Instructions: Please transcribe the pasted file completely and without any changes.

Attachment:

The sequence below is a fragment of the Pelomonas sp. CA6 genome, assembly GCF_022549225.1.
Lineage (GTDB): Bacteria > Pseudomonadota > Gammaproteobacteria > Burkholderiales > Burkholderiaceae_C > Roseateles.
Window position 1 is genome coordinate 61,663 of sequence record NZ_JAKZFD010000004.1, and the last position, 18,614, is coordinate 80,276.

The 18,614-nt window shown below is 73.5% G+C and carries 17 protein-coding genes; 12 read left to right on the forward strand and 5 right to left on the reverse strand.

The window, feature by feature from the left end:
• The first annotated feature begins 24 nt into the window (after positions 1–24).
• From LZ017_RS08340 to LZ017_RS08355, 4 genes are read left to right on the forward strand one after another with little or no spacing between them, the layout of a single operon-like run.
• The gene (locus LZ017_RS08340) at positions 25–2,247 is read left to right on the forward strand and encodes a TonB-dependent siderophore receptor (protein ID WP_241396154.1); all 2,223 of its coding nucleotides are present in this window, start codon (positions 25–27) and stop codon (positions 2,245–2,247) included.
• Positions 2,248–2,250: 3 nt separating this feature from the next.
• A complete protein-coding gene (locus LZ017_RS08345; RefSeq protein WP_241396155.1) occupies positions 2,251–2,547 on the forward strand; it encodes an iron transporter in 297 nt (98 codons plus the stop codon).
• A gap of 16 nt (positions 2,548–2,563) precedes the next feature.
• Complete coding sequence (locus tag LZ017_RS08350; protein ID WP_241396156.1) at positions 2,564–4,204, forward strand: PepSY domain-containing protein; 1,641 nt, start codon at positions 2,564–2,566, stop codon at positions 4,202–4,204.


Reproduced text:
The sequence below is a fragment of the Pelomonas sp. CA6 genome, assembly GCF_022549225.1.
Lineage (GTDB): Bacteria > Pseudomonadota > Gammaproteobacteria > Burkholderiales > Burkholderiaceae_C > Roseateles.
Window position 1 is genome coordinate 61,663 of sequence record NZ_JAKZFD010000004.1, and the last position, 18,614, is coordinate 80,276.

The 18,614-nt window shown below is 73.5% G+C and carries 17 protein-coding genes; 12 read left to right on the forward strand and 5 right to left on the reverse strand.

The window, feature by feature from the left end:
• The first annotated feature begins 24 nt into the window (after positions 1–24).
• From LZ017_RS08340 to LZ017_RS08355, 4 genes are read left to right on the forward strand one after another with little or no spacing between them, the layout of a single operon-like run.
• The gene (locus LZ017_RS08340) at positions 25–2,247 is read left to right on the forward strand and encodes a TonB-dependent siderophore receptor (protein ID WP_241396154.1); all 2,223 of its coding nucleotides are present in this window, start codon (positions 25–27) and stop codon (positions 2,245–2,247) included.
• Positions 2,248–2,250: 3 nt separating this feature from the next.
• A complete protein-coding gene (locus LZ017_RS08345; RefSeq protein WP_241396155.1) occupies positions 2,251–2,547 on the forward strand; it encodes an iron transporter in 297 nt (98 codons plus the stop codon).
• A gap of 16 nt (positions 2,548–2,563) precedes the next feature.
• Complete coding sequence (locus tag LZ017_RS08350; protein ID WP_241396156.1) at positions 2,564–4,204, forward strand: PepSY domain-containing protein; 1,641 nt, start codon at positions 2,564–2,566, stop codon at positions 4,202–4,204.